Eiriksstadir Viking Longhouse Travel Guide
The Eiriksstadir Viking longhouse, spelled Eiríksstaðir in Icelandic, is a fascinating historical turf house experience in West Iceland.
You can visit the Eiriksstadir longhouse as part of an 8-day self-drive tour of West Iceland. Hire a car to explore the region’s best sights and attractions at your own pace. Alternatively, you can reach the longhouse on a 13-day self-drive Ring Road tour that allows you to visit nearly all of Iceland.
The Eiriksstadir site includes a replica of a Viking turf house and the ruins of the original structure. This original longhouse belonged to Erik the Red, a Norse explorer known for being extremely violent, and his wife, Thjodhild. A visit is a great way to learn more about Viking history in Iceland.
Photo from Flickr, Creative Commons, by Alf Igel. No edits made.
What Is the Eiriksstadir Viking Longhouse?
The Eiriksstadir longhouse is a replica of a traditional Viking turf house in West Iceland. Vikings built their homes from narrow driftwood frames and thatched roofs, the walls matted and held together with turf and mud.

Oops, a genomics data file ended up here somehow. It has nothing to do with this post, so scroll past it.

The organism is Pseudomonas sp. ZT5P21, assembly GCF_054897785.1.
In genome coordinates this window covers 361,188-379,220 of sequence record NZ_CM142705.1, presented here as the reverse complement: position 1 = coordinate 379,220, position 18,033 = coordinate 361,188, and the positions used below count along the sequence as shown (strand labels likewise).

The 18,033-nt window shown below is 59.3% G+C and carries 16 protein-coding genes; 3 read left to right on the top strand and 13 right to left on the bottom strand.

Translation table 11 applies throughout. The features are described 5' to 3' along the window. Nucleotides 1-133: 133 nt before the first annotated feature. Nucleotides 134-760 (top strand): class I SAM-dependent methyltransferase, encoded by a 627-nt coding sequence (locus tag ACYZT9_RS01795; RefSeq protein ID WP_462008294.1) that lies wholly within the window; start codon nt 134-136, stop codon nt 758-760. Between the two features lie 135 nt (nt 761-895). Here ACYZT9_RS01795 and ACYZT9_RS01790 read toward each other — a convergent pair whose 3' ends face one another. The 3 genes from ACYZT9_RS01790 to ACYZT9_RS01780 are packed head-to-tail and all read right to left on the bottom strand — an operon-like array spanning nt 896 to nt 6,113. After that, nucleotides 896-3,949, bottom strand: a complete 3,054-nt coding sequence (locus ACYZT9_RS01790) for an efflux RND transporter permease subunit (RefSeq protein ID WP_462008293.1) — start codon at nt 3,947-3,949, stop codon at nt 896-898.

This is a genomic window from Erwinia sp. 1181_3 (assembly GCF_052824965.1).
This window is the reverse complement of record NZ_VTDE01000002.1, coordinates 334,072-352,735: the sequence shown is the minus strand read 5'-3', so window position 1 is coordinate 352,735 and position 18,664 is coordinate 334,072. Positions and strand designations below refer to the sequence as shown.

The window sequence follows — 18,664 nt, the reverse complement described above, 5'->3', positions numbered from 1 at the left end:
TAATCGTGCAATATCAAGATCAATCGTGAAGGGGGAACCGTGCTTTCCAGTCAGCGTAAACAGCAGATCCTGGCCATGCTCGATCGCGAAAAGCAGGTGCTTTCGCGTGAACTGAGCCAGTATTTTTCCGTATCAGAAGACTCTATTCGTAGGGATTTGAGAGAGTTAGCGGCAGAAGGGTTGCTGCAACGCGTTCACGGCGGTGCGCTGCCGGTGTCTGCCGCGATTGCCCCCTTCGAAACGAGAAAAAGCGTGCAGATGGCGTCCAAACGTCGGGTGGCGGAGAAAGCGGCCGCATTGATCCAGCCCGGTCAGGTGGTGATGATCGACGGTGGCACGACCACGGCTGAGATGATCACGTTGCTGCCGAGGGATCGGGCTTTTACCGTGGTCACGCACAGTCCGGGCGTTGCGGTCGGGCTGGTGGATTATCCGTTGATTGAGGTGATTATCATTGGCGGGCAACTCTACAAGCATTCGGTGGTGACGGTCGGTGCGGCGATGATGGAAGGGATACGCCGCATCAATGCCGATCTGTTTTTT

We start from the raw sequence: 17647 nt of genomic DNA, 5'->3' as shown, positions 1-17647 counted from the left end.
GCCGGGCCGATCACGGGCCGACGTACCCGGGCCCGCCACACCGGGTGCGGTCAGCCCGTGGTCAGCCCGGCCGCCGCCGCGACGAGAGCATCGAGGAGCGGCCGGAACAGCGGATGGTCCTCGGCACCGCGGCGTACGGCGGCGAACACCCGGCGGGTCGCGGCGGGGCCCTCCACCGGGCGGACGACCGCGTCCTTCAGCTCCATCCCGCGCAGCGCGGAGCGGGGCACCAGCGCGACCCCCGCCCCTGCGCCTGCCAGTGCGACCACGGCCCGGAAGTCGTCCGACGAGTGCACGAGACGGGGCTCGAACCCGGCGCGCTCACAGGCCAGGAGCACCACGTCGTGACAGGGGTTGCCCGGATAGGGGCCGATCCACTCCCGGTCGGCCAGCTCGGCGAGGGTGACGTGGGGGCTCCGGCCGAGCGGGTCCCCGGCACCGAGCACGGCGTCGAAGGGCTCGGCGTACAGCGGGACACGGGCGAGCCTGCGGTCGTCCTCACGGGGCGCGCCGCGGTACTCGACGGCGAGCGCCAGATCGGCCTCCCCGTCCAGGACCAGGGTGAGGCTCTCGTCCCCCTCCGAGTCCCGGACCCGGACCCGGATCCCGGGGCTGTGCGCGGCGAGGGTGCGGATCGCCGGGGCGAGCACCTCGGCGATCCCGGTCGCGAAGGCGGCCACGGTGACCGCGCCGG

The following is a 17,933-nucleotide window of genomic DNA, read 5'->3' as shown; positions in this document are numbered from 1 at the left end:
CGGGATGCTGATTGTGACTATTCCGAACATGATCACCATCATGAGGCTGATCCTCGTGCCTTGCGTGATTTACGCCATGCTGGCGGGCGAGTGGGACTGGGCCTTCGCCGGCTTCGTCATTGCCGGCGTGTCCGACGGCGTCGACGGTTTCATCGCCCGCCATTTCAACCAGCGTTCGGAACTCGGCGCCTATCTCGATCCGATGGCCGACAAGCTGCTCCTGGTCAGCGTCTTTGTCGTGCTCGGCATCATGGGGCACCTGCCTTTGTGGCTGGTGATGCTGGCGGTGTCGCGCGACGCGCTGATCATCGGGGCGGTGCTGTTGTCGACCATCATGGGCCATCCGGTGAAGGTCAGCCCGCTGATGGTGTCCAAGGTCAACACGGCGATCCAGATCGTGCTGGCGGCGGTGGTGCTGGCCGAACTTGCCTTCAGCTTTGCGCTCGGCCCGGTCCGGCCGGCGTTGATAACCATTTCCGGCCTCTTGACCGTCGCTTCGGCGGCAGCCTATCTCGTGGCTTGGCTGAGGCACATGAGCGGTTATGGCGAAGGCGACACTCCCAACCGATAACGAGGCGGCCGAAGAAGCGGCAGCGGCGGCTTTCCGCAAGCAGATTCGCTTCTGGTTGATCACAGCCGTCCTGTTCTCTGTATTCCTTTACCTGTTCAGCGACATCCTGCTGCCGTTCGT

This turf house has a fascinating history. The original longhouse belonged to Erik the Red, one of the most famous explorers in early Icelandic history. It’s a fantastic destination for locals and tourists who want to learn more about Viking culture in Iceland.
The property was also the birthplace of Erik the Red’s son, Leif the Lucky. Leif is thought to have been the first European to reach North America (around 500 years before the arrival of Christopher Columbus).
During a visit to the Eiriksstadir longhouse, visitors can view a historically accurate replica of a 10th-century Viking longhouse. This will surely give them a genuine appreciation for Viking craftsmanship and architecture.
Visitors also get to see the ruins of the original longhouse, which are more than 1,000 years old. The staff dress in Viking costumes, and the attraction also has replicas of Viking tools, weapons, and clothing. It’s a fun and interactive way to learn about Viking culture.